There is a history of mercenaries from sub-Saharan African countries coming to Libya for work. It is no secret that Sudanese and Chadian fighters have been involved in Libya’s crisis, fighting for a range of actors such as the self-styled Libyan National Army (LNA), the country’s UN-recognised government, as well as extremist groups like Daesh.
The role of Sudanese and Chadian mercenaries in the Libyan conflict has deepened since General Khalifa Haftar launched his ongoing campaign to take control of Tripoli in April 2019. According to UN sources, Sudan’s Lieutenant General Mohamed Hamdan Dagalo (a.k.a. Hemeti) provided Haftar with military support and deployed 1,000 Sudanese Rapid Support Forces to eastern Libya in mid-2019.
Earlier this month, the Guardian reported on a new flow of Sudanese and Chadian mercenaries to Libya as the North African conflict further regionalizes. According to the leaders two factions comprised of Sudanese fighters operating in Libya, there have been hundreds of new recruits entering these two groups’ ranks as Libya’s civil war rages on - placing the number of Sudanese mercenaries involved in the Libyan crisis above 3,000. Both factions are allied with Haftar’s LNA, which is fighting to topple the UN-recognised Government of National Accord (GNA) in Tripoli.
Who are these Sudanese fighters in Libya?
According to Jason Burke and Zeinab Mohammed Salih, many of the dominant Sudanese factions fighting in Libya previously waged war in Darfur and also participated in the uprising against former Sudanese strongman Omar al-Bashir. These authors also reported on “claims that a large contingent of Sudanese fighters from the feared paramilitary Rapid Support Forces were deployed to Libya on [Haftar’s] request...”
Thus far, it appears that these Sudanese fighters in Libya have made somewhat of a difference in the North African country’s civil war. A UN panel of experts produced reports which maintained that mercenaries from Sudan helped Haftar’s forces secure Libya’s “oil crescent”, which was extremely important to the LNA’s set of objectives on the ground after the launch of “Operation to Liberate Tripoli”.
Mercenaries from these African countries are travelling to Libya for reasons similar to why Sudanese fighters crossed the Red Sea to fight in Yemen. It is mainly about money. A lack of opportunities and resources at home have prompted these thousands of fighters to secure an income through the Libyan civil war. At the same time, tribal links and geopolitical factors are also part of the picture. Sudanese, Chadian, and Nigerien factions involved in the Libyan crisis have fought there based on hopes that their respective groups could garner support down the road for their sides in conflicts back in their home countries.
It seems safe to bet that the ramifications of Sudanese and Chadian fighters joining forces with other actors in Libya’s conflict will prove destabilising for both Libya and these mercenaries’ home countries too. Years ago, officials in Khartoum raised alarm over the Minnawi faction of the Sudan Liberation Movement’s participation in Libya’s conflict because of concerns about what this group could potentially do after returning to Darfur. In mid-2017 the Geneva-based Small Arms Survey addressed the role of that mercenaries from sub-Saharan African have been playing in Libya’s civil war, warning that the “Chad–Sudan–Libya triangle has once again become the center of a regional system of conflicts. A notable consequence of these conflicts has been the re-emergence since 2011 of a regional market for cross-border combatants.”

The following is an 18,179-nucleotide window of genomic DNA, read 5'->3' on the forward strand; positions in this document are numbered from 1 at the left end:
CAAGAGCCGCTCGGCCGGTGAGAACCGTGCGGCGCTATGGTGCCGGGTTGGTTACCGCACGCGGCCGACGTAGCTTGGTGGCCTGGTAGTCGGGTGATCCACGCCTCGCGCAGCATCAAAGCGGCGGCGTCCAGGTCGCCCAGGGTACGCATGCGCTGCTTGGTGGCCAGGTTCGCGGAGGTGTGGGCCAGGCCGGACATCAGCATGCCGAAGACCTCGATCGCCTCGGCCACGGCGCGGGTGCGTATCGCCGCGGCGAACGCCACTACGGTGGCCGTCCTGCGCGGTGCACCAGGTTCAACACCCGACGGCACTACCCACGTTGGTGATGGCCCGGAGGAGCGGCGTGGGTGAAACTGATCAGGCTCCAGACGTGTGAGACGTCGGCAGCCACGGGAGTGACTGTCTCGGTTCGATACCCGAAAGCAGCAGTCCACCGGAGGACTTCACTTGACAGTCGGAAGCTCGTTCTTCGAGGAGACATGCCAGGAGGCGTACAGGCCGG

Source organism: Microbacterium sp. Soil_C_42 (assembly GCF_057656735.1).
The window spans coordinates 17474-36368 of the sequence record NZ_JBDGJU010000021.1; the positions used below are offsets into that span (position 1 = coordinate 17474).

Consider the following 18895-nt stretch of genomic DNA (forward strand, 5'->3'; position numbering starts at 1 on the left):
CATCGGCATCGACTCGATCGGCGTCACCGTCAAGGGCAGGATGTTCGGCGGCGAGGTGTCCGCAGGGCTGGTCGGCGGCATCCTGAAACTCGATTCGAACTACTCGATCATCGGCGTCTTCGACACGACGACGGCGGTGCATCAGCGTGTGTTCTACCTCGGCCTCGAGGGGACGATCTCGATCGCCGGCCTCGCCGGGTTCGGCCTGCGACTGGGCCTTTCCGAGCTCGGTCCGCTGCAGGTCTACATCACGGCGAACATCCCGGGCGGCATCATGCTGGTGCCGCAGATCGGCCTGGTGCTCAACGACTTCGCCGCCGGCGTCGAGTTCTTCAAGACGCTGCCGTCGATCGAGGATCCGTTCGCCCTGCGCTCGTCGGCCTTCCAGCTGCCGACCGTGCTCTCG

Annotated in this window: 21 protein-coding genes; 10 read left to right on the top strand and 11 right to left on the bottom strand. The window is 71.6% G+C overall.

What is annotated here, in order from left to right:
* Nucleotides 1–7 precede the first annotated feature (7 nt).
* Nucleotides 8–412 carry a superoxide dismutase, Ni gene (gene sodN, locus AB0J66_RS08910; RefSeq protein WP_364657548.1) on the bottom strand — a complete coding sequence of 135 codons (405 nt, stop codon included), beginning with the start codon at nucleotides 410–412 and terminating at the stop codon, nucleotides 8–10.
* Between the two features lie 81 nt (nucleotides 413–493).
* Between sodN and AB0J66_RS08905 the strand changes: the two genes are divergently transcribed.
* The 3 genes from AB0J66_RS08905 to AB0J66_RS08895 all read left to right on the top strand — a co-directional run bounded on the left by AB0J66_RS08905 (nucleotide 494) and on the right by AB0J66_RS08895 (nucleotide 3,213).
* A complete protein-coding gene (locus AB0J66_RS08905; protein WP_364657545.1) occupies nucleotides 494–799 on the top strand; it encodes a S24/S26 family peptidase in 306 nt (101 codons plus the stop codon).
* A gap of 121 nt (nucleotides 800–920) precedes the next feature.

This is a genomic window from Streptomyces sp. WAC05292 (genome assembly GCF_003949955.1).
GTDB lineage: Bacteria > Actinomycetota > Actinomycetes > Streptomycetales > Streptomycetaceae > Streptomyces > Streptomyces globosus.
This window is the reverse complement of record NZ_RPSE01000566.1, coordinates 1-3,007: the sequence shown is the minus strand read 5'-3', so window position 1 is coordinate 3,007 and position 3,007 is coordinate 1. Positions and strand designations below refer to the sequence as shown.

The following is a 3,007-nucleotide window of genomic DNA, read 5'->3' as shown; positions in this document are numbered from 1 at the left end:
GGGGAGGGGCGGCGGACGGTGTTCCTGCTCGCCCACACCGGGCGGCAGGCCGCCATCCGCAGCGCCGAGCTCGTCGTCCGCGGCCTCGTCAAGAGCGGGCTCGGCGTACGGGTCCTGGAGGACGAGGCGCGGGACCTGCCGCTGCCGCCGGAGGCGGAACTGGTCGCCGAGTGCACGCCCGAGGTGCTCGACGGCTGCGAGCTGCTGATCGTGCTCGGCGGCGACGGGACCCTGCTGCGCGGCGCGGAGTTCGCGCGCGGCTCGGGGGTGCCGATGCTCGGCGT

Difficulties in the Sahel
Many lawless havens exist throughout Africa’s Sahel. Borders are porous and many live on the brink of famine in this waterless region. Armed groups, kidnappers, and smugglers take advantage of desperate conditions in this impoverished part of the world where centralised governments often exercise no control over large swathes of land within their official borders.
Many people throughout the Sahel have gone to Libya for work since the country’s plunge into chaos during the NATO intervention of 2011. As evidenced by the crisis that shook Mali in 2012, the movement of weaponry from Gaddafi’s forces sank Mali into its own nightmarish conflict. Throughout this past decade, security in other parts of the Sahel such as the Burkina Faso-Mali-Niger tri-border area has suffered from the Islamic State in the Greater Sahara, Jamaat Nusrat al-Islam wa al-Muslimeen, and Ansarul Islam among other violent and hateful extremist groups.
With Libya’s civil war raging on and Sudanese and Chadian mercenaries continuing to contribute to the instability that has beset Libya since Qaddafi’s ouster, the long-term impacts on Darfur and Chad are yet to be realised. Yet as more Sudanese and Chadian citizens go north to Libya to fight as mercenaries there are difficult questions about these militants’ activities following the Libyan civil war, which remain open.
For their part, ordinary Libyans who want a return to peace have their fears mounting as more mercenaries enter their country. With both sides—the GNA and LNA—along with extremist groups such as Daesh counting on foreign fighters to help with their respective struggles, there seems to be a nearly endless supply of militants from sub-Saharan Africa who can help Haftar and others in the conflict conclude that continued warfare can achieve objectives at a time in which Libya truly needs a diplomatic solution to resolve its civil war.
While the international community has expressed much concern about the illegal flow of weapons into Libya, there should be greater attention paid to the flow of mercenaries into the war-torn country. Undoubtedly, resolving the Libyan conflict will require addressing multiple factors related to these foreign fighters.
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